Where, oh where has the time gone? It’s May already?! Somebody pinch me, because I feel like I must be dreaming… time keeps slipping by so quickly. I feel bone-tired today. I’ve been feeling that way a lot these past few months. When I was ten years younger, I couldn’t understand that phrase. How can your bones feel tired? Well, they can, okay! It’s a real thing!
A year or so ago, we decided to try and truly take a day of rest once a week. It was a great decision. I can’t quite explain how utterly exhausted I am by the time Sundays roll around. We occasionally visit with friends or family or go to a park as a family, but mostly we rest. Today we had church and a First Communion for my niece, but I didn’t realize how beat I felt until I sat down in the comfort of my own home. I still had a few chores to do, but I struggled to get through them. I just wanted to sit down and rest. And now I’m sitting and relaxing, and FINALLY working on writing an update on what we’ve all had going on around here. It’s been about a month, so this could be long. Brace yourselves!
Well, I’m not sure where we left off, but about a month ago, Baby Cheeks was baptized. We were supposed to butcher the roosters either that weekend or the following weekend, but we ended up having to postpone it until just yesterday. I finished boiling off the maple sap… only I over cooked it and ended up making a large batch of maple sugar instead. I probably even over cooked that just a hair, because it tastes a bit more like molasses than maple. Oh well. I still ended up with maple product. I started cleaning up the mess right away, but it took me another two weeks to get it all cleaned up. I had washed buckets sitting in the hallway in the house that whole time.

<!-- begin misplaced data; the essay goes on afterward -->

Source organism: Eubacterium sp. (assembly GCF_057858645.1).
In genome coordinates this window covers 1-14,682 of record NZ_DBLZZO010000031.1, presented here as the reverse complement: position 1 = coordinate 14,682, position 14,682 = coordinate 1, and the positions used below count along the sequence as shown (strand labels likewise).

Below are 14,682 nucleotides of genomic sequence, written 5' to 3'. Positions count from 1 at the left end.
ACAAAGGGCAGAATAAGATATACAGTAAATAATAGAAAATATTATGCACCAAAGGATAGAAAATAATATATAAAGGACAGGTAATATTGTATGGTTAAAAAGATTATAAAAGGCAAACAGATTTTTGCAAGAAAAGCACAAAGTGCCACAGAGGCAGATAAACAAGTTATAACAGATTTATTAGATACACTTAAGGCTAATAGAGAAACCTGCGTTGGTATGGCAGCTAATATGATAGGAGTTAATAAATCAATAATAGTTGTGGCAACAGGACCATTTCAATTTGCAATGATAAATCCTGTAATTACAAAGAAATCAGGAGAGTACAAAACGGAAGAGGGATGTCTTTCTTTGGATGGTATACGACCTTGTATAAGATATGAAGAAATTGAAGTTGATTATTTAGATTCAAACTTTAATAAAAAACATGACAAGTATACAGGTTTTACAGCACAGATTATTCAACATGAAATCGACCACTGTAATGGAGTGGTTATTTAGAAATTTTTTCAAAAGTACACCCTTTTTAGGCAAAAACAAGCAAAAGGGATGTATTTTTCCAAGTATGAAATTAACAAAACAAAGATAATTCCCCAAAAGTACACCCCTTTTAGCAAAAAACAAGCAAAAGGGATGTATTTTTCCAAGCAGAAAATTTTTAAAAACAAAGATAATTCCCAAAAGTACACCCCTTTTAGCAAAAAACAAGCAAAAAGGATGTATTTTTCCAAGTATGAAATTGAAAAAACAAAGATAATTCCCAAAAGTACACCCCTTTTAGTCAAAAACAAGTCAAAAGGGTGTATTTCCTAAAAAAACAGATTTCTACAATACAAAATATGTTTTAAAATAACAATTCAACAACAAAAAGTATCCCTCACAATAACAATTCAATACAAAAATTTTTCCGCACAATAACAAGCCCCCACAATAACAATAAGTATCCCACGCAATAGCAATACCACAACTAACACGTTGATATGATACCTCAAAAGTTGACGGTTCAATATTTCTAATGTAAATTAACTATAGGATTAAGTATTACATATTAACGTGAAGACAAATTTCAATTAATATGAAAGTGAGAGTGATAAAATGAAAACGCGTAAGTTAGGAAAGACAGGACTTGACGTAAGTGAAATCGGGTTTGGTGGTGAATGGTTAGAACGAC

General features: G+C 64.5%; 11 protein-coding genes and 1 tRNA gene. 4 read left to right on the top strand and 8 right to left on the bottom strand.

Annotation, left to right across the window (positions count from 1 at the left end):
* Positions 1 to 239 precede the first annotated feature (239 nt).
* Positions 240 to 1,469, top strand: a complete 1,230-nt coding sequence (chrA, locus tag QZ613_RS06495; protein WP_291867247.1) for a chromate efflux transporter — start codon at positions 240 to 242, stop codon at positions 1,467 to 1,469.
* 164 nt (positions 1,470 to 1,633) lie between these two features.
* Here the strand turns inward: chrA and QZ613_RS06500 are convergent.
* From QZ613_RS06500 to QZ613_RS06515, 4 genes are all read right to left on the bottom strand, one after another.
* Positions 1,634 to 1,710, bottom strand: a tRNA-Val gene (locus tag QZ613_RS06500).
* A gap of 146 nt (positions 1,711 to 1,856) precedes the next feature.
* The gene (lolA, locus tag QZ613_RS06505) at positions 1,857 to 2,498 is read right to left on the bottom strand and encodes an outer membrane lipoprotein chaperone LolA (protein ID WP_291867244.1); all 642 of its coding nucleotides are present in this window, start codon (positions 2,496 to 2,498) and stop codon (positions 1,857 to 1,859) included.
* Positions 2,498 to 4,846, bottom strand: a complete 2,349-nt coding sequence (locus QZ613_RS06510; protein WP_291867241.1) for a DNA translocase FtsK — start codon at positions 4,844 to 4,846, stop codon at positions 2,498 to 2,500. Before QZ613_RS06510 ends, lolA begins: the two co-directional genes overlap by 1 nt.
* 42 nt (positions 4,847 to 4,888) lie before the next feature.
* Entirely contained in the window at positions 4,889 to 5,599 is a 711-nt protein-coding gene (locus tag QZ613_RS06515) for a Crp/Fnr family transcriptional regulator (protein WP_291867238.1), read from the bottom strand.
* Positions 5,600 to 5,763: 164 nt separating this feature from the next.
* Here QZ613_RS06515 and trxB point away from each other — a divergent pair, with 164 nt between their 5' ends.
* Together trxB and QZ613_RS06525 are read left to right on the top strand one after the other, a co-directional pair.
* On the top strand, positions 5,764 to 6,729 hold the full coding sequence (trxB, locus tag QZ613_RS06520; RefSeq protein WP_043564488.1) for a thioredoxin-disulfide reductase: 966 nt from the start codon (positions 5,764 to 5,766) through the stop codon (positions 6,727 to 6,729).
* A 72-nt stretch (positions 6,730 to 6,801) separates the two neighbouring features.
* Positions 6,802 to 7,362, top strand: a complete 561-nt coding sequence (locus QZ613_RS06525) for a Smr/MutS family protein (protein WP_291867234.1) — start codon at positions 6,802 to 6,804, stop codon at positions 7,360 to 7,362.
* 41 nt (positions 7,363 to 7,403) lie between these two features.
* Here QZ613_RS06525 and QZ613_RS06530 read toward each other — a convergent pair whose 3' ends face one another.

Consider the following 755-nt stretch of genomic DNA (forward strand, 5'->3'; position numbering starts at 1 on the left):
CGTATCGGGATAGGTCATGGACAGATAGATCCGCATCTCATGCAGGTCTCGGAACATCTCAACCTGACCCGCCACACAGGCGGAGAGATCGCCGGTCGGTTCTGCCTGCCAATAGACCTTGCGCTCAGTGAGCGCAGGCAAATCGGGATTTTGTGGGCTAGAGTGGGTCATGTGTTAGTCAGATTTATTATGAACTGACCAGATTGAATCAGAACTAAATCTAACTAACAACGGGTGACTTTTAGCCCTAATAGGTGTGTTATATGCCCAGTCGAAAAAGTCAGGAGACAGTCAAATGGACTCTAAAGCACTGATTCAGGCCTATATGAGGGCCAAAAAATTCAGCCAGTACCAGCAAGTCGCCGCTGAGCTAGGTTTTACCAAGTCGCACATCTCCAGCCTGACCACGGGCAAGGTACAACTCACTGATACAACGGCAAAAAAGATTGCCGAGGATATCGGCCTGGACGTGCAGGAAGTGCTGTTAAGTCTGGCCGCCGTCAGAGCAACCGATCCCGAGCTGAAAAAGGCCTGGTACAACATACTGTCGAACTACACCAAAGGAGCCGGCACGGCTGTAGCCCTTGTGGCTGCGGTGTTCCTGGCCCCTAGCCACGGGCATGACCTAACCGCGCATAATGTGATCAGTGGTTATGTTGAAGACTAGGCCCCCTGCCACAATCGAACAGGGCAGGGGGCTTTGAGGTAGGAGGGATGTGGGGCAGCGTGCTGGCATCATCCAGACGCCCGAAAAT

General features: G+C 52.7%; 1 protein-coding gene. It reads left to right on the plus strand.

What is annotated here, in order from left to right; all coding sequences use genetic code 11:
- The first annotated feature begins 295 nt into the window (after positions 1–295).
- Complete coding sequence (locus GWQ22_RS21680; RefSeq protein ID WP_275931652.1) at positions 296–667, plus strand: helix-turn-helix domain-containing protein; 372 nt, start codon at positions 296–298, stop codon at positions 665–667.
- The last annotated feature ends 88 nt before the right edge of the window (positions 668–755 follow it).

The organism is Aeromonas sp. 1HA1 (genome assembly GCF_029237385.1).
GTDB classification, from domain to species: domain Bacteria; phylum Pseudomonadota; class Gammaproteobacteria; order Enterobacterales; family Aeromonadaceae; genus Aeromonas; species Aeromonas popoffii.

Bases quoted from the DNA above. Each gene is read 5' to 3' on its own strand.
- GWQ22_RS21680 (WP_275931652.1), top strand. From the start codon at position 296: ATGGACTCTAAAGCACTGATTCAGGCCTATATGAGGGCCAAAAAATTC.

I’m feeling slightly… I don’t know… panicked, perhaps, about the garden this year. I really want to have a great big garden, and I think we’ll be able to pull it off. But I feel behind. Nothing has gone like I expected it to, and I had allowed room for life to happen. I do have tomato plants started, and also a bunch of herbs, but I still don’t have my garlic planted or the kitchen garden prepped. The day I had my ruined-maple-syrup-turned-maple-sugar-moment, I was also working on moving the large black tarp that was prepping the ground for this year’s garden expansion. The kids and I moved the tarp and all of the tires, then moved the chickens, and within the week, we moved the straw bales that were insulators for the winter set-up, and I got both chicken tractors moved. I didn’t get a chance to move the chickens again this week to have them finish spreading out the straw because it rained too much, but I should be able to do that tomorrow, and then the garden should pretty much be ready for planting.
Speaking of chickens… we finally, FINALLY butchered the roosters we were supposed to butcher last fall. They were still kind of small last fall, so we decided to wait until spring, but then between having a new baby and several rounds of illness spreading through the house, it got put off and put off and put off. Even though I felt tired yesterday, I was determined to get them butchered. I have not been loving being woken up by a chorus of crowing from 18 roosters. That’s just a little much. We butchered 13, and we’ll be giving 2 to my brother. We’ll keep three for ourselves for now. It is a relief to be done with them.
The roosters were part of an experiment for raising dual-purpose birds. Until we cook them and taste them, the experiment isn’t complete. We need to see what we think when that’s all done. So far, these are my observations. 1) Start raising them as early in the spring as possible. We got ours in June because of the fire last year, so we were set back two months. 2) Butcher before they reach full maturity, if possible. The roosters crow and get obnoxious, plus then you are dealing with them and your hens, and their fighting with each other. 3) When you do butcher, know that their body cavity is much smaller than a Cornish Cross (these were ISA Brown roos). Taking out the lungs is always tricky, but this was hard because their ribcage was smaller. 4) I don’t know if it was age or breed or what, but these were much more difficult to butcher. Their skin was much tougher, and all of the connective tissue was a lot stronger. Also, I don’t know what contributed to this, but they didn’t pluck as well in the plucker.